Coronavirus is dominating politics and all our energies are focused on combatting it. We still do not know how its legacy will shape our country, but decisions being taken over the next few weeks in the talks on our future relationship with the EU will play a key part in our recovery from the Covid-19 crisis.
It comes as a surprise to some that the talks are still taking place at all. Struggling to deal with coronavirus, many doubt the capacity of the government to focus on the agreement we need in trade, security and all the other areas under negotiation. Indeed, the ten rounds of talks planned before a crucial June review have been reduced to four, and those have inevitably been moved online.
But, even in these difficult circumstances, ministers have decided to press on and are insisting they will secure a good deal by the end of the year. They now have the responsibility to deliver on that pledge, and Labour will hold them to it.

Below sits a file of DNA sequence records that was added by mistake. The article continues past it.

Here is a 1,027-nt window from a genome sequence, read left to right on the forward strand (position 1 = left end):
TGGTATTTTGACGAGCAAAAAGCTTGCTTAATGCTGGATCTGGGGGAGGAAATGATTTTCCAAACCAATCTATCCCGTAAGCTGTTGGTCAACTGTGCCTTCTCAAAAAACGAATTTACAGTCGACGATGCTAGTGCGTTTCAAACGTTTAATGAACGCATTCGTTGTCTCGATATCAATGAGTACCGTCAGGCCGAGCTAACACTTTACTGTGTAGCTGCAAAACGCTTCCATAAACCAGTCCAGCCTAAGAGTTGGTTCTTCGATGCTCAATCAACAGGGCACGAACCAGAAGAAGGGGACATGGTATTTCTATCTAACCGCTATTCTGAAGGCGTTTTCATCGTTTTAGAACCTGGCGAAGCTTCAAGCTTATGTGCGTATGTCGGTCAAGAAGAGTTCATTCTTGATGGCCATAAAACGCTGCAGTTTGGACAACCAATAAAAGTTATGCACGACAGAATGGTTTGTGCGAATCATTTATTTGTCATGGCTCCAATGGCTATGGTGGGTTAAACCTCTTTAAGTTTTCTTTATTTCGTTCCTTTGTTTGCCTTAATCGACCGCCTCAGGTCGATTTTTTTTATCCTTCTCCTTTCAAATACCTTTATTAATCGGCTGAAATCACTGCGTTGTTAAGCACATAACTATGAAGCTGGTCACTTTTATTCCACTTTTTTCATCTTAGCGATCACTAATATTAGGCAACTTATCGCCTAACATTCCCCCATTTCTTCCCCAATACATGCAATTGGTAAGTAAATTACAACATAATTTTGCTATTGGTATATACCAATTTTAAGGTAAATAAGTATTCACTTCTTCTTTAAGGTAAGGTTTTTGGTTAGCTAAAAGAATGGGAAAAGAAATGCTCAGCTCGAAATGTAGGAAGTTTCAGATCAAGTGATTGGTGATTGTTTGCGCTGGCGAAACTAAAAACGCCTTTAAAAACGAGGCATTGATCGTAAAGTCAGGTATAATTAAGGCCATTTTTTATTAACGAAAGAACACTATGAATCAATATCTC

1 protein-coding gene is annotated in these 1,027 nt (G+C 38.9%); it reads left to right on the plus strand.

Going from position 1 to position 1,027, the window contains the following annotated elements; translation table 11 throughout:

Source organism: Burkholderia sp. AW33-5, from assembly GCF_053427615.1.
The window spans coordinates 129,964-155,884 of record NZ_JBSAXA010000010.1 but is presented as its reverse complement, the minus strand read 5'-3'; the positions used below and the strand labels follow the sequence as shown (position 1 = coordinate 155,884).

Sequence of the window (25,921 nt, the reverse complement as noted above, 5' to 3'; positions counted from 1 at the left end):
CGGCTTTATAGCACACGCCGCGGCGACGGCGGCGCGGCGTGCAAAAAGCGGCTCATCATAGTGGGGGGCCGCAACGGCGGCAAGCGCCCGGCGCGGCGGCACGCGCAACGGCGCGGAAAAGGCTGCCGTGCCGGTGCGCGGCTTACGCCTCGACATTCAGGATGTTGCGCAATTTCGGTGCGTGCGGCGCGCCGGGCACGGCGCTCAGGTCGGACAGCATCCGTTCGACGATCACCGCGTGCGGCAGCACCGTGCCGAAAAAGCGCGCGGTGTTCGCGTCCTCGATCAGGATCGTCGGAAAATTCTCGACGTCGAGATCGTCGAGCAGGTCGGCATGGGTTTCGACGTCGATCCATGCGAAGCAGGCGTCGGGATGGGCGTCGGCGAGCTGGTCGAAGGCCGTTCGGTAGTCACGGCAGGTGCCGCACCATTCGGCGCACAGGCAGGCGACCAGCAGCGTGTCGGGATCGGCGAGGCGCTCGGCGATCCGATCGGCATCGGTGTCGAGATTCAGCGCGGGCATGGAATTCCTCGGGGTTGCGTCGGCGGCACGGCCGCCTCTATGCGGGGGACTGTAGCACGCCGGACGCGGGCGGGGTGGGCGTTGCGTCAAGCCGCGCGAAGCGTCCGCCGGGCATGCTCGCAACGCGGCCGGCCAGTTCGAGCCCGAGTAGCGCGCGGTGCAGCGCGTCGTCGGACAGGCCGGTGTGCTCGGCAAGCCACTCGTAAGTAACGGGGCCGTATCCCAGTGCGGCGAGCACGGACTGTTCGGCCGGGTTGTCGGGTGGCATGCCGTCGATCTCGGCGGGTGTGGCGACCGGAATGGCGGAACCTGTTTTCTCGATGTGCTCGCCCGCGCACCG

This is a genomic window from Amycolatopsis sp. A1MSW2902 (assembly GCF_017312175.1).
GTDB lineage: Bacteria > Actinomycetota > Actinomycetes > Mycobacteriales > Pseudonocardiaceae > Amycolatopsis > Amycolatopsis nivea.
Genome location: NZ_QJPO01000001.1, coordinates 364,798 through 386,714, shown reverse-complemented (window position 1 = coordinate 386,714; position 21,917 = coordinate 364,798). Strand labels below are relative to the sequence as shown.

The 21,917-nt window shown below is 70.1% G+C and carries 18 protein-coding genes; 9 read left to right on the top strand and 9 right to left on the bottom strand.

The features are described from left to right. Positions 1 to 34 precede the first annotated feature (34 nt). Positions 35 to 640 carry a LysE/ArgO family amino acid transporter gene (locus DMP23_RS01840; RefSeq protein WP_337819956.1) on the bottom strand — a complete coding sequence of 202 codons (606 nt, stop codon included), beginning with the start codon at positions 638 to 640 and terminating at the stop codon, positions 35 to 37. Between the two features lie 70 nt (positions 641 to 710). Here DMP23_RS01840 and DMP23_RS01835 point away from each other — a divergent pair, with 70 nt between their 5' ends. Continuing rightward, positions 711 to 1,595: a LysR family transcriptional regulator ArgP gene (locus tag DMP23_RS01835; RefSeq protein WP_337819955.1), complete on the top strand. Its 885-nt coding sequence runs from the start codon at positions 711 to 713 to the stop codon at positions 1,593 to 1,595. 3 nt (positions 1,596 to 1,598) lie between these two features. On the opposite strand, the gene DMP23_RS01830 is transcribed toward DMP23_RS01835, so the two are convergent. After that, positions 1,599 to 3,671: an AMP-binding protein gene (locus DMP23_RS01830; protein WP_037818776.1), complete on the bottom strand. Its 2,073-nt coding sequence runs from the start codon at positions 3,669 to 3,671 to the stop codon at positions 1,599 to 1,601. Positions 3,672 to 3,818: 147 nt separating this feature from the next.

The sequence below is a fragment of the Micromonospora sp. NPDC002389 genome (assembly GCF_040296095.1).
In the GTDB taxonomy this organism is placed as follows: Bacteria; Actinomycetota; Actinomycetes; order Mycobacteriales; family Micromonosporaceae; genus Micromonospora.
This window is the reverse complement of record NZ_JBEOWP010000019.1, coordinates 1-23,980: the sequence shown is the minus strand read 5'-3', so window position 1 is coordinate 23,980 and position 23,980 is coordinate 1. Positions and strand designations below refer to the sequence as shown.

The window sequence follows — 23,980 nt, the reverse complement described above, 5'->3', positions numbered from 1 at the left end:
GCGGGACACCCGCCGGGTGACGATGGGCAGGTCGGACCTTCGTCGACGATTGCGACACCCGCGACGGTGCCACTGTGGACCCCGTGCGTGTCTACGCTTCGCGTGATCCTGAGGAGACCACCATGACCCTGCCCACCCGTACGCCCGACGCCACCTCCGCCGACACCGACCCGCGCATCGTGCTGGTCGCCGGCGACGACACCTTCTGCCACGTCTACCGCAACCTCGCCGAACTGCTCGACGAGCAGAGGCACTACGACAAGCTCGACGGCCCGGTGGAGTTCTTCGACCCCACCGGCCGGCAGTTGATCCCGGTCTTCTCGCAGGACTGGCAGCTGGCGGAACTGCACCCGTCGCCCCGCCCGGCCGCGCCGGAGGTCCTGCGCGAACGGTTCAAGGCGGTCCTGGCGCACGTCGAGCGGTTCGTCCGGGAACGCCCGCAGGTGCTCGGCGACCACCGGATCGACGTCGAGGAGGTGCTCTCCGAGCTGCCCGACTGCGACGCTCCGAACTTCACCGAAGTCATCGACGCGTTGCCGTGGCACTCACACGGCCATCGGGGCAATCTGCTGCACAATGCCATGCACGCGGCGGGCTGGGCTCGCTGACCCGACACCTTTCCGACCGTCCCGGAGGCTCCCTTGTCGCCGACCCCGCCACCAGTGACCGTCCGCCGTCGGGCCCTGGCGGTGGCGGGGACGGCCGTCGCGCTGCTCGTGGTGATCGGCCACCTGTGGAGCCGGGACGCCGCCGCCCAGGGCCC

So what should we see in the deal? Expectations have been steadily reduced over the last three years. We have gone from promises of the “exact same benefits” that we enjoyed as EU members, through ‘Canada+++’, to anything that provides the opportunity to break with protections for employees and the environment. But that is not what the Conservatives promised in the general election.
Their manifesto promised to implement Boris Johnson’s ‘great new deal’ with the EU. A deal based on the commitments he signed in the political declaration to secure an “ambitious, broad, deep and flexible partnership” that would entail “no tariffs, fees, charges or quantitative restrictions across all sectors”. They pledged it would safeguard “workers’ rights, consumer and environmental protection” and include a “broad, comprehensive and balanced security partnership” underpinned by “continued adherence and giving effect to the European Convention on Human Rights”.
That is the minimum against which they should be judged, and the coronavirus crisis makes it even more important that they secure an agreement along these lines. As we face the biggest recession in a century, businesses and trade unions are asking: why make the situation even worse? The economic disruption of leaving the transitional period in December without agreement, or with a bad deal which falls short of their promises, will add to the economic hit caused by Covid-19.
We have left the EU, but it remains our closest neighbour and most important trading partner. We still share a continent in which security and judicial co-operation help to keep all our people safe. Labour will continue to make that case and hold the Tories to account on their promises.